It is time for me to out a dark secret of mine. Dinosaurs are not my only subject of research these days. Just this year I’ve submitted papers on…….Cenozoic Mollusca. Yes fossil seashells are a passion of mine and have been so for most of my life. And why not? As an avid fossil hunter growing up in Adelaide, South Australia, Cenozoic marine invertebrates was about all that could be collected easily.
Why? The south-eastern corner of Australia was inundated with shallow seas several times during the Cenozoic (the two biggest transgressions happened in the late Eocene and the middle Miocene). The sediments left behind from these transgressions contain a rich record of the animals that lived in them. And what a fauna it was! Riotous diversity seems to be the watchword for the middle Miocene mollusc faunas. And not just high species diversity, morphological disparity seems way in excess of modern groups. Take the collectors favourite Cypraeidae, or cowrie shells as they are commonly known as an example. Although there are hundreds of modern species of these beautiful shells nearly all consist of simple ovoid shells with the smallest reaching no more than 7 mm and the largest 190 mm in length. However in the middle Miocene of south eastern Australia we find a size range that exceeds the modern global range, with the smallest adult sizes being 8 mm while the largest reaches a whopping 220 mm. Furthermore there is a species with its anterior and posterior canals produced into great upwardly curving siphons, another with a rectangular shell shape and yet another that is surrounded by a broad but thin, snowshoe-like flange. All in all I count 21 valid cypraeid species in the mid Miocene of south eastern Australia (compare this to the modern 14 or so species from the entire southern half of Australia). Similar extraordinary diversity can be seen most other molluscan families.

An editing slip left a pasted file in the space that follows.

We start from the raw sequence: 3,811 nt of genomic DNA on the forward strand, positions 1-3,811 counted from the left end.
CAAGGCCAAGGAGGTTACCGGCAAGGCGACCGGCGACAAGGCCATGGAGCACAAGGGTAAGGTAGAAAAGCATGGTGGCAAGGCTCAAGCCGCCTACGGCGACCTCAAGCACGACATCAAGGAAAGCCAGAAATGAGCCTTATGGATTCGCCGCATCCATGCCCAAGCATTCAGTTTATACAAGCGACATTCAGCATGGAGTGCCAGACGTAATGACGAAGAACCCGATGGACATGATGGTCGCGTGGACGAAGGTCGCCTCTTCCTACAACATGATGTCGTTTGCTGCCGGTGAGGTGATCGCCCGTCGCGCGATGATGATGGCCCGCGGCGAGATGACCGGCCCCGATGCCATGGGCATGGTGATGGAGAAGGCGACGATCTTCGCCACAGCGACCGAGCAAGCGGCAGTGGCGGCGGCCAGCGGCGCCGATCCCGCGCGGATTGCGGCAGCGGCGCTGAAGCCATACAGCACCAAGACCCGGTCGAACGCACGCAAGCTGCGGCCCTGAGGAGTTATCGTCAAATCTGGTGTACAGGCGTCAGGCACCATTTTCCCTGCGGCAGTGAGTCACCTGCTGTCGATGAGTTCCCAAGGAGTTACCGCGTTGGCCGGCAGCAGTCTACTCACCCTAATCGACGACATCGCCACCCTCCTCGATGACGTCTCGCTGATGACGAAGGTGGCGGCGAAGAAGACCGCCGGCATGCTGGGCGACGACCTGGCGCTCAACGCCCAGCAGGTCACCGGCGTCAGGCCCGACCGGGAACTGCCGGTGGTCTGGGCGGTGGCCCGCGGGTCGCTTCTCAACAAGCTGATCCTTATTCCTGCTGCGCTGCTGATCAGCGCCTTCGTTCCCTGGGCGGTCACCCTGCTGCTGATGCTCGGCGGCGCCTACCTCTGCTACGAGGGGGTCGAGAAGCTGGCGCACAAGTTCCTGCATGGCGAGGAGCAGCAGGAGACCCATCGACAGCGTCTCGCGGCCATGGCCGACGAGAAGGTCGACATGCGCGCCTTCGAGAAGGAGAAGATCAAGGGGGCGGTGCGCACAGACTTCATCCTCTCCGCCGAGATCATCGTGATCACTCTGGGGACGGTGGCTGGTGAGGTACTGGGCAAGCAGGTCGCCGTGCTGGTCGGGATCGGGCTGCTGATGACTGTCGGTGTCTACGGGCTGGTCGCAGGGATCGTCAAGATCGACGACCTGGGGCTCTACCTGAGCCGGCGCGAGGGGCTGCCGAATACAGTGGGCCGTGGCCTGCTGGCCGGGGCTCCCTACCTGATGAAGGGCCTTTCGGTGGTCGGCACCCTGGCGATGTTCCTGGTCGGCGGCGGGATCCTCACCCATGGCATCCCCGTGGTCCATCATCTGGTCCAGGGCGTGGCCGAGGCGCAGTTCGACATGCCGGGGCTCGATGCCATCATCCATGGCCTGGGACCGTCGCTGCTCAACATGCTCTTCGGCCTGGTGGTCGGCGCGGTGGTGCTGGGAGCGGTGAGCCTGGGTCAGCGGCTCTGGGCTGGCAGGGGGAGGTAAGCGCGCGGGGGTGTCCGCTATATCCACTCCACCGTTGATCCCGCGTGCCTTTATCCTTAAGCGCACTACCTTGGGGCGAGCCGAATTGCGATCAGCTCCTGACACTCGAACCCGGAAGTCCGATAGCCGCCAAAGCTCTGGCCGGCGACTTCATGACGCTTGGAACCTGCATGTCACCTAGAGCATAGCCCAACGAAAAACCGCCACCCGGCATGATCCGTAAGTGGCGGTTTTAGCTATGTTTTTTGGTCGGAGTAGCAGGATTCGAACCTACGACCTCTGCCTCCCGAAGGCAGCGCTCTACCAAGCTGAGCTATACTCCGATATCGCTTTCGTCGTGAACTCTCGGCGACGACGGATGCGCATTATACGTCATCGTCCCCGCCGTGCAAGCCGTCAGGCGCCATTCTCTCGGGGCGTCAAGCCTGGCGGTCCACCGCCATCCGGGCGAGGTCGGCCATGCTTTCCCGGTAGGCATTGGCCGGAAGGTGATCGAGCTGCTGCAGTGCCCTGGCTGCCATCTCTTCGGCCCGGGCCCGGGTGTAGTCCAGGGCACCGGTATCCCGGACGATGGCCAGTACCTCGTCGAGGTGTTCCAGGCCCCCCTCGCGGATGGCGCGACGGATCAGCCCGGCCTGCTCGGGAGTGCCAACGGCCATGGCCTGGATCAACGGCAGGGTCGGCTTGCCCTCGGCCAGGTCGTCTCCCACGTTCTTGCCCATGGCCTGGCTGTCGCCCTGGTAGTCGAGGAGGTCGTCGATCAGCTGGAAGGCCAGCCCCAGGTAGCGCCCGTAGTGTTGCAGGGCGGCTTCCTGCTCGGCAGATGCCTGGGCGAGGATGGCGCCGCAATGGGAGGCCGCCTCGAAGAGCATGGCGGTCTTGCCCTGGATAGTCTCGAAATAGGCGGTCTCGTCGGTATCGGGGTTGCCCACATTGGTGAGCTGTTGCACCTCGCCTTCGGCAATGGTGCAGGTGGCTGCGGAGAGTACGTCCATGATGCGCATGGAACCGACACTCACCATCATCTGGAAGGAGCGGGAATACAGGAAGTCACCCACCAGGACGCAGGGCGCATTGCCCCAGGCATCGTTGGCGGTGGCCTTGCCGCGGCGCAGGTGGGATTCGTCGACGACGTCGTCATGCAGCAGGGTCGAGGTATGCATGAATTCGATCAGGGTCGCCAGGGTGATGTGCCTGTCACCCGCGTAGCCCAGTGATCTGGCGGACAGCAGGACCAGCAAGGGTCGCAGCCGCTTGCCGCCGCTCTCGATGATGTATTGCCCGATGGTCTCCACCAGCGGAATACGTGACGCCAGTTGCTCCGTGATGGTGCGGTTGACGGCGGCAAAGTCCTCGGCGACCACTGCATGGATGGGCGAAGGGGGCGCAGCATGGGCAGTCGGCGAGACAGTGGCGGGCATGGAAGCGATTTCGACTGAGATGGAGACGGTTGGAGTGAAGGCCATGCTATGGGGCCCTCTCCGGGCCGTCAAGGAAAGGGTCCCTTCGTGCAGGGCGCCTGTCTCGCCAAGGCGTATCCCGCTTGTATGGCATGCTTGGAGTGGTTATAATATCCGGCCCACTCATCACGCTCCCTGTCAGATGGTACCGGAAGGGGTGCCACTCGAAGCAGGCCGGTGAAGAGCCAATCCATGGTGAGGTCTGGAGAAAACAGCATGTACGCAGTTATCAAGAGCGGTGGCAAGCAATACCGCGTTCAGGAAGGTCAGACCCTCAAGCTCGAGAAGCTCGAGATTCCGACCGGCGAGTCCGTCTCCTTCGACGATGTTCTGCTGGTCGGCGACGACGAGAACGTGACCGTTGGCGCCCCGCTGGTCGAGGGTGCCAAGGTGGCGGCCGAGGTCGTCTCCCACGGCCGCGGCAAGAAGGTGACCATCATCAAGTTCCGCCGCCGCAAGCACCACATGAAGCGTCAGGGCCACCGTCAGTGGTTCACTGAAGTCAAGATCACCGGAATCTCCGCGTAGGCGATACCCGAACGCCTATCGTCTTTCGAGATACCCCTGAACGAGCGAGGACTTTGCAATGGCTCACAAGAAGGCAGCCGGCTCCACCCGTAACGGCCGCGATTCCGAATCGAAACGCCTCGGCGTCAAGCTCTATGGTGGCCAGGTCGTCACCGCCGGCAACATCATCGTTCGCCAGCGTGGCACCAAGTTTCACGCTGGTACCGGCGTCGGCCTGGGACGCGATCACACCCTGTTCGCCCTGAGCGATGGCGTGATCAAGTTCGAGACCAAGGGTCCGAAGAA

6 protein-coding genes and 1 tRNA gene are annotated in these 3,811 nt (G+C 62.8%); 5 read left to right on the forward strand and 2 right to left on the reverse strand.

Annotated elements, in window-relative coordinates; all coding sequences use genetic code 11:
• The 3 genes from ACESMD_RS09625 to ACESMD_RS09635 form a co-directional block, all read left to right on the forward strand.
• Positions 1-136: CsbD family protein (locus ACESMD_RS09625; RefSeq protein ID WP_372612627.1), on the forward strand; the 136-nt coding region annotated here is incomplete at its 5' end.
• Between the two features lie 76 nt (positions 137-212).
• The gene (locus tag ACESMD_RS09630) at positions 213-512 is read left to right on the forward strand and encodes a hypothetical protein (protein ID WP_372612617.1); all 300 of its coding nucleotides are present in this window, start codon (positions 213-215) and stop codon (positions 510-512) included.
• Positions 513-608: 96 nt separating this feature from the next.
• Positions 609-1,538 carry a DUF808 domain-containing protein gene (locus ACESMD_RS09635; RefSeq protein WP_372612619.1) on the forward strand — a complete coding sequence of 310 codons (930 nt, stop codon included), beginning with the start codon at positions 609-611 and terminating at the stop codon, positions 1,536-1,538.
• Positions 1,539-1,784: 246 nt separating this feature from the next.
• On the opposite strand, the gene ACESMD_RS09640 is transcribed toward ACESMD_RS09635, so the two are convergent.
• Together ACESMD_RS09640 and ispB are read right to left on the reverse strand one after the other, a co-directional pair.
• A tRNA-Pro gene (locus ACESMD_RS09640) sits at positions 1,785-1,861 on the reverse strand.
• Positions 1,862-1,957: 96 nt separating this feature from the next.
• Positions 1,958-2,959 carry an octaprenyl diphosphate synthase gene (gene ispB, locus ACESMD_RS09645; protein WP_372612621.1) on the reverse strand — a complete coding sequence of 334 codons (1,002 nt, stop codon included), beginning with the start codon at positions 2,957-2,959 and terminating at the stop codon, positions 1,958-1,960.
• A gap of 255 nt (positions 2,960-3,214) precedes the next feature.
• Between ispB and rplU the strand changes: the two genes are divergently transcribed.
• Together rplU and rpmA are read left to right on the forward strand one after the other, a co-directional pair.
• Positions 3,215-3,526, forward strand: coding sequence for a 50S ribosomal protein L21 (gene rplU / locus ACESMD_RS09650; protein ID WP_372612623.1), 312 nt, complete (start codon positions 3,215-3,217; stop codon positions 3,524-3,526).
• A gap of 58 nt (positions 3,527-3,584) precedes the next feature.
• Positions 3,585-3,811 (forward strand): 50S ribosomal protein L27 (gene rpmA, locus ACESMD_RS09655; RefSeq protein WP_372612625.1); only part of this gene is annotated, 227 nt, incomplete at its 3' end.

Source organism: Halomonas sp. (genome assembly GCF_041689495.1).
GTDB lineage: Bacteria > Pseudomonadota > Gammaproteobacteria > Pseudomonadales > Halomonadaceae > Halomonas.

I’ll be returning to the lost Cenozoic seas of southern Australia several more times as my research gets published or as the mood strikes me. For now enjoy this picture of one such deposit from South Australia, the famed Mannum Formation of the River Murray cliffs. There are about 200km of almost continuous outcrop along the Murray. Its where I collected my first fossil – an irregular echinoid, Lovenia forbesi.
Why do we have so few complete, undistorted sauropod necks? - Since I posted my preprint “Almost all known sauropod necks are incomplete and distorted” and asked in the comments for people to let me know if I missed a...
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